Any TC readers brave the rabid hordes of Mac
addicts enthusiasts to pick up an iPhone? Back when the iPod achieved ubiquity, some people wondered if the very nature of the device threatened the relationships and interaction that underpin society, and possibly also encouraged a spiritually destructive focus on ourselves.
Bruce Weinstein at Business Week resurrects some familiar but quite serious charges, this time about the iPhone. He's not mincing words:
Our social fabric is in danger of being ripped to shreds as we swap electronic connection for personal relationships. The very nature of community depends upon us being connected to one another. Being civil means, or at least used to mean, valuing our relationships beyond our immediate circle of family and friends. If upon leaving home we immerse ourselves in idle chatter on the phone, listen to music nonstop at volume levels that preclude hearing the world around us, read every piece of e-mail sent since the last time we checked, or hunt for bargains on the Internet, we miss the chance on the way to work to make new friendships, renew old ones, or simply say hello to a stranger. A community is not merely a collection of individuals. It is a web—the kind with a small "w"—of interconnectedness, and this web cannot exist for long if each of its constituents is concerned primarily or exclusively with itself.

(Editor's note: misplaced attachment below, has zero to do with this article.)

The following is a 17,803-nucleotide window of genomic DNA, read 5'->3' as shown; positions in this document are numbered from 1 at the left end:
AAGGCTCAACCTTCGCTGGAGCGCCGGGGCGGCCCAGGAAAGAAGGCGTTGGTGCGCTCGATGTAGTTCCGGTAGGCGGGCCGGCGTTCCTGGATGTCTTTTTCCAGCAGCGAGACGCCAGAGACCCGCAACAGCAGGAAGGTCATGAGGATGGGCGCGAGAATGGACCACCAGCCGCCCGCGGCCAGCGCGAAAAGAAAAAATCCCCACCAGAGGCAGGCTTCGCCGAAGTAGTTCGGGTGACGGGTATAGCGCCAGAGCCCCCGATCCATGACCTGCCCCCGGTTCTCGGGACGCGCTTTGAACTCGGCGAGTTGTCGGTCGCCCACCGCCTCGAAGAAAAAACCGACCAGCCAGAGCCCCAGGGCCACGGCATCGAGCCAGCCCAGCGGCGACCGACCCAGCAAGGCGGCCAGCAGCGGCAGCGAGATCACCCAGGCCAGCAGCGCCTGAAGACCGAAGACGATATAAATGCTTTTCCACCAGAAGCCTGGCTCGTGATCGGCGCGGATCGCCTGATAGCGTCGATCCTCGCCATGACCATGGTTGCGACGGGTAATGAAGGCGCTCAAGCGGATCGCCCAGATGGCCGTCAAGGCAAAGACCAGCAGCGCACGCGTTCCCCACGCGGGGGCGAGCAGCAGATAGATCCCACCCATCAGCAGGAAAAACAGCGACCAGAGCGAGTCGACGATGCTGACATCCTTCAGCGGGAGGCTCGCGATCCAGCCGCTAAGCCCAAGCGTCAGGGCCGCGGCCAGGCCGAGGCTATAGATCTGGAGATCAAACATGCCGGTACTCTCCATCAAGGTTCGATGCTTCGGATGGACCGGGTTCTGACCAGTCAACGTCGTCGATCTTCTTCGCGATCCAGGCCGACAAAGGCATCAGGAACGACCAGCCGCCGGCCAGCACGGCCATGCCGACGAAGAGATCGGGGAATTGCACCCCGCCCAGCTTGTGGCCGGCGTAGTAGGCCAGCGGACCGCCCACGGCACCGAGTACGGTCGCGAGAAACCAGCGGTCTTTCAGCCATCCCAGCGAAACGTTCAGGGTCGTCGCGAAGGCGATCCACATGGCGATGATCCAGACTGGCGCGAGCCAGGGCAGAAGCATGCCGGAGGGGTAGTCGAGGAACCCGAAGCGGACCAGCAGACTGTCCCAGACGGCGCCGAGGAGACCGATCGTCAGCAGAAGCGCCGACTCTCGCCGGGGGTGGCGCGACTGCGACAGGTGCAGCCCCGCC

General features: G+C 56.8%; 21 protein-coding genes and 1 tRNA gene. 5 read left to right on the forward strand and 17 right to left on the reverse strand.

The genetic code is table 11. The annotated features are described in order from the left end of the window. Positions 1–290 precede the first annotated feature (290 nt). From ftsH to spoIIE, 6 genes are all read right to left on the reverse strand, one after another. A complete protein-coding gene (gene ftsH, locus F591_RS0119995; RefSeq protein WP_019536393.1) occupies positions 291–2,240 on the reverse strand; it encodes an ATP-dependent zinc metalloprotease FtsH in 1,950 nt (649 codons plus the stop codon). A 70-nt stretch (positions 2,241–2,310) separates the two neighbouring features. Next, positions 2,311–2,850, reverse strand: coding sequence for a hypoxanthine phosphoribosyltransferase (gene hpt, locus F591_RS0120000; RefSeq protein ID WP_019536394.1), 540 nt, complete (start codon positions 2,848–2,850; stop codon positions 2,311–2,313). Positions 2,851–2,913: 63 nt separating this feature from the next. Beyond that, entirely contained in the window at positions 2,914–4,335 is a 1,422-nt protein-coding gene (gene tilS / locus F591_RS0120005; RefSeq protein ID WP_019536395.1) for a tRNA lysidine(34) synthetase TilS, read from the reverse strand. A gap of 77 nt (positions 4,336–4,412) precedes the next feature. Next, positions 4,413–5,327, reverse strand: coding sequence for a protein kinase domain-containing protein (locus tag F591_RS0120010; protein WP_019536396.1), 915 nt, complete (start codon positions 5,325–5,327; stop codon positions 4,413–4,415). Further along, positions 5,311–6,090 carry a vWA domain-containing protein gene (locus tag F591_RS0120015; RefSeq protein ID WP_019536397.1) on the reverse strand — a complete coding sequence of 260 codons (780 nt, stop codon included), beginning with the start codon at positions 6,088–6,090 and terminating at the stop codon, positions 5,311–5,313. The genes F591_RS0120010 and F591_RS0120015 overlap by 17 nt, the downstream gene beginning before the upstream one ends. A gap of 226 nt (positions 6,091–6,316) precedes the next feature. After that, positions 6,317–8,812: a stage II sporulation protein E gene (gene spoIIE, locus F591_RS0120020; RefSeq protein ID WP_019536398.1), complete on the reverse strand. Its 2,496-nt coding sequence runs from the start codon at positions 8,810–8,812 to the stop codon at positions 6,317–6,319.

At The Point blog, J. Clinton has some good commentary on Weinstein's essay.
What do you think? Does Weinstein make a good point? Or is this the modern equivalent of yelling at those whippersnapper neighborhood kids to get off your lawn?